Thursday, 11 June 2015

Draining the Wound

I have had some conversations recently with disaffected Catholics who feel that the Church is not doing enough to speak out against gay marriage. What they seem to want is a new crusade; a jeremiad preached in unflinching language about homosexual sexual practices that will set the record straight about the difference between this and marriage. 

Hopefully, the exact opposite is true. Hopefully there will be no jeremiad condeming same-sex sexual practices from anyone in any country which is facing the prospect of gay marriage legislation. That is NOT the point of this debate. 

The point of the debate is to stop secular governments redefining marriage away from the contractual obligation to some kind of permanence, and raising of biological children, into something transient and unstable based on a very recent idea of 'love'. 

Catholics need to draw on our 2000 years of Christian legal and social teaching and practice to show these pagan governments that we know a thing or two about stability, permanence, and the best way to raise children. 

We have gone way, WAY beyond the sexual issue now. It's about 50 years too late to start talking about 'depraved actions' or 'perverse sexual practices'. This is because the Catholic Church effectively dropped the ball 50 years ago on this issue with the widespread failure to support the implementation of the encyclical HumanaeVitae. The bishops and priests way back then in 1968 effectively cut our legs out from under us in this debate, because they created the world of sexual doublethink among Catholics. If leeway could be granted for birth control, although expressly condemned, then leeway could be granted for just about anything. 

It's like the old joke about the man who offers a woman $1 million to sleep with him. She accepts. Then he offers her a dollar to sleep with him. She indignantly refuses, and asks, 'Do you think I'm a prostitute?' He replies, 'Madam, we have already established that. Now, we're just haggling over price.' That's exactly where people who compromised on Humanae Vitae have found themselves - they have named their price, but now we're just haggling it down even further.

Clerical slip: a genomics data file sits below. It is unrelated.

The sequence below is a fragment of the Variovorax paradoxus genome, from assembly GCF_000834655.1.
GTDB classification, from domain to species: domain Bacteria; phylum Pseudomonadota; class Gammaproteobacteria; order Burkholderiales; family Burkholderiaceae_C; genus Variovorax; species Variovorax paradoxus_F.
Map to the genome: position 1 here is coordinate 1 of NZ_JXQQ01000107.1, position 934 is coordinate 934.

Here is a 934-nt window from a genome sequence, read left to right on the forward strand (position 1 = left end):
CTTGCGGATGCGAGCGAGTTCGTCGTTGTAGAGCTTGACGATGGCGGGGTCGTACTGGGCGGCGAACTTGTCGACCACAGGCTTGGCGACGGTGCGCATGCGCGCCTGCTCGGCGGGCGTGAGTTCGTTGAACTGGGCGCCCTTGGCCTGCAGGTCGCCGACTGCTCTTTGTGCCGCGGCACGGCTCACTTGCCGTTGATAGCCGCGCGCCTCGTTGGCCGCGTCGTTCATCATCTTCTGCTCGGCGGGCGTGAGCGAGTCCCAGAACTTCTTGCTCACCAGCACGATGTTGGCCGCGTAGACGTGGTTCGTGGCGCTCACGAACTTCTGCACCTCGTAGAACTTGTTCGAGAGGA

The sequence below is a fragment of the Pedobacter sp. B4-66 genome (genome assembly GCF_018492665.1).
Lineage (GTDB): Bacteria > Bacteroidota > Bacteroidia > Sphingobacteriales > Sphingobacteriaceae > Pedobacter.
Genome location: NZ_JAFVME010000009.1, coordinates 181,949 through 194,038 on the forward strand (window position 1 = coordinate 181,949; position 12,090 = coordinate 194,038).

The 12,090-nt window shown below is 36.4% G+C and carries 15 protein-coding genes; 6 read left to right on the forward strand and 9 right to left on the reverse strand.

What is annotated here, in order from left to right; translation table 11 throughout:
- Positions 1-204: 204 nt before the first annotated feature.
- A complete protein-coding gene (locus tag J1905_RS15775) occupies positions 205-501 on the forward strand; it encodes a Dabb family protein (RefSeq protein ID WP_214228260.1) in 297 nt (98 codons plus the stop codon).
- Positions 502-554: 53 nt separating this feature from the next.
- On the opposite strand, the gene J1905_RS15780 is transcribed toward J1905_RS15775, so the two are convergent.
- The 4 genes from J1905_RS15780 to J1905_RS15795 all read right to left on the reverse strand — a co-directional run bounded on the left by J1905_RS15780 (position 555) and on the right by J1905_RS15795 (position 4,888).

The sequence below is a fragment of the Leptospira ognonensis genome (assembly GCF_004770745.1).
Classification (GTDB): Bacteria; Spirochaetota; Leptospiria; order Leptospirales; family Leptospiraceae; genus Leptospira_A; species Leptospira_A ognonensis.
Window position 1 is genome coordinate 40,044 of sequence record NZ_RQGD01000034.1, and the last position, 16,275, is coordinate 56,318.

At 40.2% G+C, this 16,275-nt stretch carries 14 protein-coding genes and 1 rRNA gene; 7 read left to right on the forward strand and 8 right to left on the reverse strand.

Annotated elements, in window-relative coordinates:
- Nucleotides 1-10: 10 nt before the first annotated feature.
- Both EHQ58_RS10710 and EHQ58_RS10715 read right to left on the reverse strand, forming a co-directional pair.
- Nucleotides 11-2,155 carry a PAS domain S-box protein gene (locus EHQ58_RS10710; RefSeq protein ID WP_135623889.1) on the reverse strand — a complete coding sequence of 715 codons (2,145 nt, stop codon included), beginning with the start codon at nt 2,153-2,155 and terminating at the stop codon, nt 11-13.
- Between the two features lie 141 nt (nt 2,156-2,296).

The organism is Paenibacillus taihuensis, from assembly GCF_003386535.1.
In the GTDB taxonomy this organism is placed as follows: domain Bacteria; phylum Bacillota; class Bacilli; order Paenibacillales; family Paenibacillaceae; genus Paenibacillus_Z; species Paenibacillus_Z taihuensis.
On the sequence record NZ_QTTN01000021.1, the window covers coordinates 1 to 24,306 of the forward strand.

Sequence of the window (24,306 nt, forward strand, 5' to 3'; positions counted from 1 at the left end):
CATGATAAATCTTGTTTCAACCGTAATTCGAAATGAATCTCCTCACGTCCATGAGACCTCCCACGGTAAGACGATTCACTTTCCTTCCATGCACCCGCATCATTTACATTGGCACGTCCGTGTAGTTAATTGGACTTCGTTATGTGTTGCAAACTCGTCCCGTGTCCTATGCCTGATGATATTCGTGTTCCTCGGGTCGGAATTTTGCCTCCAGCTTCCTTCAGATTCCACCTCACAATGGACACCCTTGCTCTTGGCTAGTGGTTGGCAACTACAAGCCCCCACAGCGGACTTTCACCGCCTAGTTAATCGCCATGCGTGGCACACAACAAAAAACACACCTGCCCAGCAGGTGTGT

And here's the thing: those priests and bishops who let us down were all formed and ordained in the wonderful 1950s when everything in the Catholic Church was marvellous, and everyone went to Mass, and was far holier than we are now. This is why I get so stroppy about people who have a fantasy about the 'good old days': all those priests and bishops who let us down in 1968 were products of the 'good old days'.

I don't deny that at the parish level, a person might have thought that things were 'good' in the 'good old days', but the awful explosion after Vatican II tells me very clearly that things were not OK at all.  We needed that explosion - it was like lancing a boil. And it will take decades to clean up the mess, not because it was a revolution, but because we are draining the poison out of a wound that goes back to the late 19th century with the development of Modernism. (OK, so it actually goes back to Judas, but I'm thinking recent history ...)

There is almost a century of evil that has accumulated inside the Church, due to this set of beliefs, that needs draining out, and it's being drained as we speak, but it will take time. We can't just pump antibiotics in at one end and expect it to clean up the infection; the wound must also be drained at the other end. 

It's painful, but who said we were going to be let off easily? We let this happen in the first place. Here is a saying from those celebrated good old days: Offer it up.

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